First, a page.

The Limits of Spy vs. Spy

This year, on April 23, 2017, the Jerusalem Post — citing Germany’s Interior Ministry — published a piece asserting that “Germany is a hotbed of Iranian spy activity that targets Israel.”

Other countries Germany investigated included Russia, China, Turkey, Syria, Algeria, Libya, Sudan, Saudi Arabia, Iraq and Morocco.

On October 26, 2016, the Times of Israel shared the existence of files from Russia’s KGB showing that Israeli officials at the highest ranks were part of

“an extensive Soviet spy ring in Israel, encompassing Knesset members, senior IDF officers, engineers, members of the Israeli intelligence community, and others who worked on classified projects.”

Just about a year before that, on January 29, 2016, citing “documents attributed to leaks by former U.S. spy agency contractor Edward Snowden,” Reuters (via the Huffington Post) published an article asserting that:

“The United States and Britain have monitored secret sorties and communications by Israel‘s air force in a hacking operation dating back to 1998.”

Meanwhile, two years prior, on May 6, 2014, Newsweek published an article claiming that “Israel Won’t Stop Spying on the U.S.”

More than 60 years ago, after World War II ended in 1945, more than 1,600 Germans, including Nazi leaders, were recruited to work for the U.S. government, in “Operation Paperclip.” The extent and nature of this initiative has been heavily investigated as is documented on the website of the CIA.

The effort was cloaked in secrecy. On June 7, 2006, UK’s The Guardian ran an article asserting that Israel’s capture of one of the worst Nazi war criminals, Adolf Eichmann, “caused panic at the CIA.” This because both the Americans and the Germans knew where he was for several years, but did not tell Israel — “they believed it did not serve their interests in the cold war struggle.”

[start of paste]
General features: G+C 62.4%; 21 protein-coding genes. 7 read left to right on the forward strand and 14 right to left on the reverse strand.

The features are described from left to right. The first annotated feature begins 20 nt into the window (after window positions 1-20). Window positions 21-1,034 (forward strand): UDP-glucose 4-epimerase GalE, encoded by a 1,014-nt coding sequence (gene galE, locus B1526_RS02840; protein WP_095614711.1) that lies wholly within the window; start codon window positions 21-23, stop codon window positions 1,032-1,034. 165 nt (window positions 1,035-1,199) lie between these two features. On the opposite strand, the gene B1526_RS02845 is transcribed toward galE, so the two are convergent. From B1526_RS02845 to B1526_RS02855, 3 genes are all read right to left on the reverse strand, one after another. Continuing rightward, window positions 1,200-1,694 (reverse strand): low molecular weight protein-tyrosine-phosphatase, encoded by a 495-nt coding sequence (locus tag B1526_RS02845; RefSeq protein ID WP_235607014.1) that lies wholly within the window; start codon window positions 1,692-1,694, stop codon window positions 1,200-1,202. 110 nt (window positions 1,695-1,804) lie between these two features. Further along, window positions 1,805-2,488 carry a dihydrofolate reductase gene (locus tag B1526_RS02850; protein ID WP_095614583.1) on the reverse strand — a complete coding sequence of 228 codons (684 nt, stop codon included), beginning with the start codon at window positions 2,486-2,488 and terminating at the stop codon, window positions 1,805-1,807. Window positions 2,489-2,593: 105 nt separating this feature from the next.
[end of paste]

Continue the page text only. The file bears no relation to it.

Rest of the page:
That spycraft is ubiquitous in the world today goes without saying. It is an activity as old as time.

The question I have is, are we all clear on the global rules of engagement? Or should we be content with an “anything goes” mentality?

If we want to end physical war between nations, we ought to come to a clear international understanding of the legitimate ends of intelligence-gathering, and the penalties for broaching their limits.

“You don’t bother me, and I don’t bother you.”

Common sense dictates that respect for international boundaries also dictates respect for a nation’s inherent right to privacy.

All opinions are the author’s own. This post is hereby released to the public domain. Photo by Couleur via Pixabay.

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